WASHINGTON — Even though the bipartisan regulatory relief bill passed by the Senate Banking Committee Tuesday has numerous steps before becoming law, the panel's approval of the package was still a landmark moment.
The committee's vote of 16-7 in favor of the bill not only was a rare moment of bipartisanship, but unlike past efforts to water down the Dodd-Frank Act, lobbyists are optimistic that this one will succeed.
Yet the committee passage is just that; the bill still needs to go to the full Senate where the process could entail extended debate and amendments. Beyond that, the House would need to agree with whatever version the Senate has finalized.
Below are key questions about the next legislative steps and the potential impact of the bill:
Does the committee's approval of the bill ensure Senate passage?
It might. The bill's margin of support out of committee reflects the support from key Democrats, which is essential to meeting the required 60-vote threshold in the full Senate.
Three moderate Democrats on the panel — Joe Donnelly of Indiana, Heidi Heitkamp of North Dakota and Jon Tester of Montana — negotiated the package with Senate Banking Committee Chairman Mike Crapo, R-Idaho. Virginia Democrat Mark Warner also voted for the bill.
Altogether, 11 Democrats and Angus King, I-Maine, have signed on to support the bill as well as 10 Republicans, indicating that it has more than enough support to pass the Senate.
The bill’s supporters also showed incredible restraint during the bills markup, voting down numerous amendments, many of which members of the panel supported.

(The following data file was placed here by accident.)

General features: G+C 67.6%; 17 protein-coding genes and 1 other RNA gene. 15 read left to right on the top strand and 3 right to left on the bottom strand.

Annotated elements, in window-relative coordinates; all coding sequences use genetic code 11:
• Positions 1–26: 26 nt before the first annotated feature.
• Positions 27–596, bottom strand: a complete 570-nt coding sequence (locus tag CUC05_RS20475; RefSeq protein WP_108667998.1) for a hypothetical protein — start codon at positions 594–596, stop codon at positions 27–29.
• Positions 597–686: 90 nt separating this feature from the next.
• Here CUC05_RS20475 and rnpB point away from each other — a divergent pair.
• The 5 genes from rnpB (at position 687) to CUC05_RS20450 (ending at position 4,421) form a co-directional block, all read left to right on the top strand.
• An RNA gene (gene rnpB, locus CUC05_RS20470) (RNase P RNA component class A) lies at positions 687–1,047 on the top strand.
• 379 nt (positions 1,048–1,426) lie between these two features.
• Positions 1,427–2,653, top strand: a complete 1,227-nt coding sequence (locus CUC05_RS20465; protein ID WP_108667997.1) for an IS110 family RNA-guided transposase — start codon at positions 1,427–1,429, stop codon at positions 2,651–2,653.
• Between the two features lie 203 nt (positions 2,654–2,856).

“The reasoning of the bill’s supporters in rejecting the amendments was essentially the theory that you can’t eat only one potato chip,” wrote Ian Katz, an analyst at Capital Alpha Partners in a note to clients. “The discipline showed by the moderate Democrats is a good sign for the bill’s prospects. It demonstrates that they are committed to resisting the temptation to tinker too much with a bill that several of them described as good but far from perfect.”
Still, the committee's debate indicated that the bill could change on its way to a full Senate vote. Crapo could offer a manager's amendment with technical changes or less controversial provisions before the legislation goes to a vote. On the floor, individual members could offer their own amendments, which could change the dynamic depending on the level of support for changes.
What happens after it passes the Senate, if it passes?
The Senate would have to then negotiate with the House on a final legislative version.
This is more complicated than it sounds. The two chambers have been far apart on regulatory relief, with the House — which only needs a simple majority to pass legislation — supporting more ambitious regulatory relief.
The industry would actually prefer the House vision for financial reform. The Financial Choice Act, authored by House Financial Services Committee Chairman Jeb Hensarling, passed the House in June and would go much further than the Crapo bill.
One scenario is that the House and Senate establish a conference committee, and the resulting deal resembles the Senate bill — in order to gain necessary Democratic support.